After Carotta's words, let us try th following. Let us remove the hair from the Tusculum bust. I use Yul Brinner as a model to "cut" the hair. I found a good head for Julius Caesar indeed. Not the head depicted by the pseudo-recontruction made in Holland.

Fig.2: Let us remove the hair from the Tusculum bust. I use Yul Brinner as a model. We can see a good head for Julius Caesar indeed.

My "shaving" of the head could be criticized. Note that I have shaved the head only a little bit. Let me stress that a marble head is not a skull, it is an artistic object, where the artist puts some asymmetries to create the effect of motion in a lifelike style. To consider a marble head as a skull is the mistake made by the persons that made the recent 3D rendering of Caesar.  Actually, the person who did the reconstruction in Leiden, Holland, that is Maja d'Hollosy, used a marble head of the museum as if it were a skull. She reconstructed this bust in a soft material. Then she removed some of this material, changing the bust in a skull. After, since the face of the Leiden bust is damaged, she used the Tusculum bust for the pseudo-reconstruction. Moreover, as Maja d’Hollosy declared to https://www.archyworldys.com/what-could-julius-caesar-look-like-archaeologists-provide-an-answer/, she also deliberately gave an appearence to Caesar far from being friendly. As she explained in a press conference. “I did not want him to look happy and friendly, he’s a general who left a lot of corpses behind,” she says. That is, she have deliberately rendered a ugly the face of Caesar, because of her feeling about him.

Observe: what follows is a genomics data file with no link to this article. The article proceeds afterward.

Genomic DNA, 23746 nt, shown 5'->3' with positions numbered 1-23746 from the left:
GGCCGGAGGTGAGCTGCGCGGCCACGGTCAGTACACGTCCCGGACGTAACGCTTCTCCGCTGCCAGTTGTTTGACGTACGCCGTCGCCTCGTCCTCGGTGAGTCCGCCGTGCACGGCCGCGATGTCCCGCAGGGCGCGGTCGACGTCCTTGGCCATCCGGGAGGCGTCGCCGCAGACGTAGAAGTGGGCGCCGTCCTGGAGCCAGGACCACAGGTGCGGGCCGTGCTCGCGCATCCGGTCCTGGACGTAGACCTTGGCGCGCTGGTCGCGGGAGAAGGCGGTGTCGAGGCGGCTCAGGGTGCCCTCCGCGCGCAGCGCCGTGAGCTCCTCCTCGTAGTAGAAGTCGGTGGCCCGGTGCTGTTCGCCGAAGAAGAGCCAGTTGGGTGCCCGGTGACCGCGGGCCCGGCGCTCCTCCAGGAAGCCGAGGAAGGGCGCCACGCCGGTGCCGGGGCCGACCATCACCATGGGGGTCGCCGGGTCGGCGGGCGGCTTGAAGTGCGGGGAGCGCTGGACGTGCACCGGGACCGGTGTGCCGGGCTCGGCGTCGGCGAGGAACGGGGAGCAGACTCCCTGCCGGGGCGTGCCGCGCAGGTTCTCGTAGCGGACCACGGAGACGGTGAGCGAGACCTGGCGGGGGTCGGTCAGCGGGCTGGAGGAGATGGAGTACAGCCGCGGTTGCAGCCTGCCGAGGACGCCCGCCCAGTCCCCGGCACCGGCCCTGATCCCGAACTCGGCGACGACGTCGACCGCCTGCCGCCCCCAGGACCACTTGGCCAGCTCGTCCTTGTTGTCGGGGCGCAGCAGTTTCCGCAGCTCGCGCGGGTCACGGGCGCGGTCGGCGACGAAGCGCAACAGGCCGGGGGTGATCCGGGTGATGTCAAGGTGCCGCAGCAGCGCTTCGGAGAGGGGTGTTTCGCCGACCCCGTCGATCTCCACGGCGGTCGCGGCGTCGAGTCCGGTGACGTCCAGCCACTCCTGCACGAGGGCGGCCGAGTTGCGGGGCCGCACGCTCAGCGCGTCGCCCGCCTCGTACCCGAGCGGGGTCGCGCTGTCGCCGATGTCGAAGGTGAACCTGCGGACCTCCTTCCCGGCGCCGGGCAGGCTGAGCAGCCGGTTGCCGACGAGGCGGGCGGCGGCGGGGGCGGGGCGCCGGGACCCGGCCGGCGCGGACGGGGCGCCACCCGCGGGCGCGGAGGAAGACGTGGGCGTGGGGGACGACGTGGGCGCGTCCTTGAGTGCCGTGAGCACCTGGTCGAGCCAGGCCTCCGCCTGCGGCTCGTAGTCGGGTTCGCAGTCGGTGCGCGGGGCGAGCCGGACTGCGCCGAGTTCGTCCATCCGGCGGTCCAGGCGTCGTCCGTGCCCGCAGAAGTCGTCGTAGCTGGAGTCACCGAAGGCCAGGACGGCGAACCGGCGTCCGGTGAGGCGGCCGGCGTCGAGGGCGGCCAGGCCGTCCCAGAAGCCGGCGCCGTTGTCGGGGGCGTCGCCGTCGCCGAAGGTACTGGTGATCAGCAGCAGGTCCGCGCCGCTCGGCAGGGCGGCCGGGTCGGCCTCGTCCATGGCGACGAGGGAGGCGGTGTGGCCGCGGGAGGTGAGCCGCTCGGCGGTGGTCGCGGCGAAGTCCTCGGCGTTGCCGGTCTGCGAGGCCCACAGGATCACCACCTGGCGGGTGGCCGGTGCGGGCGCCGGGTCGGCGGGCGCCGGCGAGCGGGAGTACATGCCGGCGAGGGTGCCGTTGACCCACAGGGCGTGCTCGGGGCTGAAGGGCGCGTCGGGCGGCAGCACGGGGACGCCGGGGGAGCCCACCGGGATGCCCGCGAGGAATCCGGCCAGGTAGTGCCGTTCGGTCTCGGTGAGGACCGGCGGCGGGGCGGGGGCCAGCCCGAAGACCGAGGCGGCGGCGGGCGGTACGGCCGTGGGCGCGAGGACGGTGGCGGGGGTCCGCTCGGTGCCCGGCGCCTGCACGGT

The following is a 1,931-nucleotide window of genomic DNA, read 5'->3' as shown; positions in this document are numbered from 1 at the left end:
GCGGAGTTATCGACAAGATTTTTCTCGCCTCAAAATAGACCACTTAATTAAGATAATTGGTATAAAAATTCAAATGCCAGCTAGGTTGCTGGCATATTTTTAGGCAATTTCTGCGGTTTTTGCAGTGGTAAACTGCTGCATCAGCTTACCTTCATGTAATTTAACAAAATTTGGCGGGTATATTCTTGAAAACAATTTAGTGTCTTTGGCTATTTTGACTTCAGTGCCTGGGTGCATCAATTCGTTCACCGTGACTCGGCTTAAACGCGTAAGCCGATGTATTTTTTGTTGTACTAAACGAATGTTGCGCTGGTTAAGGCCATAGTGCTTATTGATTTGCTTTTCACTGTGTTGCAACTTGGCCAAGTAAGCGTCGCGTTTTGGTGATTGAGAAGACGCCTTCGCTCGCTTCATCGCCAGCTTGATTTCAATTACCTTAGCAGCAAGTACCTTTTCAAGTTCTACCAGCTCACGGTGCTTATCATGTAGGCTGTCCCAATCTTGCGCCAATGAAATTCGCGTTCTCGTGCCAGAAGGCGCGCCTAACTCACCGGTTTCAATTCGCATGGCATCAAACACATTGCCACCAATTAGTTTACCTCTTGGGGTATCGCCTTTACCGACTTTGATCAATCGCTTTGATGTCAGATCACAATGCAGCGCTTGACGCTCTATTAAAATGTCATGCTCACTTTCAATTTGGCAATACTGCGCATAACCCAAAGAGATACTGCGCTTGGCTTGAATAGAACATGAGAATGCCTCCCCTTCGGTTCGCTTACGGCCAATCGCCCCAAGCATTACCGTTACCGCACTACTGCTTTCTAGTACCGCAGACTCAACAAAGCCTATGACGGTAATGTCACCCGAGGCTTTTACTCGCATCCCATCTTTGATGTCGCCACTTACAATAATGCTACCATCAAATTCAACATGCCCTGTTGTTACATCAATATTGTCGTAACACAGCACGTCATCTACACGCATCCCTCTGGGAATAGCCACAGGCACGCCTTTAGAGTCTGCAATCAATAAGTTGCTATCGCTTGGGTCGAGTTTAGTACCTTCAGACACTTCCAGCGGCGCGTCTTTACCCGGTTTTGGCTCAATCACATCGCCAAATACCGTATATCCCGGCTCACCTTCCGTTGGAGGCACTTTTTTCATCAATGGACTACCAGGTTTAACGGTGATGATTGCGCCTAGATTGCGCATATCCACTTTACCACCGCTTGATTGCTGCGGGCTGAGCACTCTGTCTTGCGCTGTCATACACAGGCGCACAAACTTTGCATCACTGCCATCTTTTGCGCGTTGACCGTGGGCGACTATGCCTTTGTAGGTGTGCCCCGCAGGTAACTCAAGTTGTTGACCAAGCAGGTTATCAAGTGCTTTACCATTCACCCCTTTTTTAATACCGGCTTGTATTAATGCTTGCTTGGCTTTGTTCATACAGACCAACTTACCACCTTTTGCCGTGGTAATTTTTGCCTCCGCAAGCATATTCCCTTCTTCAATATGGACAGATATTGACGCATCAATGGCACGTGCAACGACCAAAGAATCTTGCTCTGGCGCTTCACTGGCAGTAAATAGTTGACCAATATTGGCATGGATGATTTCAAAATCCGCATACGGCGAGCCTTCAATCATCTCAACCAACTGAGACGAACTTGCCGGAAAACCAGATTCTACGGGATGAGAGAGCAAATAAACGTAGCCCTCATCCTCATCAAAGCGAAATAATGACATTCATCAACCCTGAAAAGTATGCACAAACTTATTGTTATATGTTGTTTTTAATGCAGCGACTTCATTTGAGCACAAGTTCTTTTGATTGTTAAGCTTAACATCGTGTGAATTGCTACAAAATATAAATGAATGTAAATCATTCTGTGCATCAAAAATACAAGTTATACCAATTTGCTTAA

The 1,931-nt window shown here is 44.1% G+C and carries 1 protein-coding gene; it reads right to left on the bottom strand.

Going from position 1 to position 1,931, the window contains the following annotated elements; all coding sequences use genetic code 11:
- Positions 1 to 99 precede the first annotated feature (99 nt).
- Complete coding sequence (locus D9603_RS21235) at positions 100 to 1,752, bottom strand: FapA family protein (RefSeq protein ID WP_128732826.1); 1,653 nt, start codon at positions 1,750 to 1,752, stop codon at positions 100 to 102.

For what concerns the Tusculum head, Carotta published in 2016 a detailed study on its posture (here the link, https://www.carotta.de/subseite/texte/articula/Sulla_postura_del_Cesare_Tuscolo.pdf), where he is clearly proving that Borda was wrong. You can see all the pictures of the bust in different positions and diagrams and coins, eccetera. Of course, Carotta's observations can be used to show that all did - and concluded - in Leiden is wrong.

Now, let me tell you an important fact. They are three years that the Tusculum bust, which is today at the Archaeological Museum of Torino, is not visible because the Roman Statuarium of the Museum is closed for restoration. On 22 June 2018, http://www.rmo.nl/reconstructiecaesar, the reconstruction of the head of Caesar, that with the “crazy bulge”, was announced by the National Museum of  Antiquities in the Netherlands in Leiden. This reconstruction is a support to a book written by Tom Buijtendorp on Caesar in the Netherlands (preface by Jona Lendering). I don't understand the link between 3D reconstruction - wrong as it is - and history, but this is not our problem now. The pivot of all is a supposed plagiocephaly of Caesar, because of the Tusculum bust. However, the 3D  reconstruction made by Maja d'Hollosy shows a big head, so hydrocephaly could be invoked not plagiocephaly. Actually,  the 3D reconstruction is a hybrid rendering of a Leiden bust and Tusculum. In any case, let us not care about.